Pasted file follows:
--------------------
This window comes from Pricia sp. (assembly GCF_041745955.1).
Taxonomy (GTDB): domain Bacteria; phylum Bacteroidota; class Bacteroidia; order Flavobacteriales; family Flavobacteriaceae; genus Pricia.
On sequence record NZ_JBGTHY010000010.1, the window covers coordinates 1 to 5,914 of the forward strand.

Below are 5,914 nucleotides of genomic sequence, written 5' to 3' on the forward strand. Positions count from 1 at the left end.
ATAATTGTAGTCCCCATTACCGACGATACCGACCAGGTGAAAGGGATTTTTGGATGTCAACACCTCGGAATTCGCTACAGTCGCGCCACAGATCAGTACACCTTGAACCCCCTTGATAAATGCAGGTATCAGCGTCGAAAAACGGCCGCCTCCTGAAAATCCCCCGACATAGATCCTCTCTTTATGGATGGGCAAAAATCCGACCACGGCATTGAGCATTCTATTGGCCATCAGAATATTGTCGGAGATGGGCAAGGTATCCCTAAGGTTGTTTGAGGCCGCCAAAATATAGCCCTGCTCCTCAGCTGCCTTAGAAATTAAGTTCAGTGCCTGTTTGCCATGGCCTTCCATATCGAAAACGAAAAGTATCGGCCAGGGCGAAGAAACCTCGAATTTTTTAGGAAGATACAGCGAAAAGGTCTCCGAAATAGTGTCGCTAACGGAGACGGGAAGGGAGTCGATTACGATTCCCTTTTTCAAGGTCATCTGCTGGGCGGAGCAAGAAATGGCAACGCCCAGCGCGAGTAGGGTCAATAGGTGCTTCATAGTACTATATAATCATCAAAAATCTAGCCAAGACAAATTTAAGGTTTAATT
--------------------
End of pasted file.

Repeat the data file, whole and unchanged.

This window comes from Pricia sp. (assembly GCF_041745955.1).
Taxonomy (GTDB): domain Bacteria; phylum Bacteroidota; class Bacteroidia; order Flavobacteriales; family Flavobacteriaceae; genus Pricia.
On sequence record NZ_JBGTHY010000010.1, the window covers coordinates 1 to 5,914 of the forward strand.

Below are 5,914 nucleotides of genomic sequence, written 5' to 3' on the forward strand. Positions count from 1 at the left end.
ATAATTGTAGTCCCCATTACCGACGATACCGACCAGGTGAAAGGGATTTTTGGATGTCAACACCTCGGAATTCGCTACAGTCGCGCCACAGATCAGTACACCTTGAACCCCCTTGATAAATGCAGGTATCAGCGTCGAAAAACGGCCGCCTCCTGAAAATCCCCCGACATAGATCCTCTCTTTATGGATGGGCAAAAATCCGACCACGGCATTGAGCATTCTATTGGCCATCAGAATATTGTCGGAGATGGGCAAGGTATCCCTAAGGTTGTTTGAGGCCGCCAAAATATAGCCCTGCTCCTCAGCTGCCTTAGAAATTAAGTTCAGTGCCTGTTTGCCATGGCCTTCCATATCGAAAACGAAAAGTATCGGCCAGGGCGAAGAAACCTCGAATTTTTTAGGAAGATACAGCGAAAAGGTCTCCGAAATAGTGTCGCTAACGGAGACGGGAAGGGAGTCGATTACGATTCCCTTTTTCAAGGTCATCTGCTGGGCGGAGCAAGAAATGGCAACGCCCAGCGCGAGTAGGGTCAATAGGTGCTTCATAGTACTATATAATCATCAAAAATCTAGCCAAGACAAATTTAAGGTTTAATT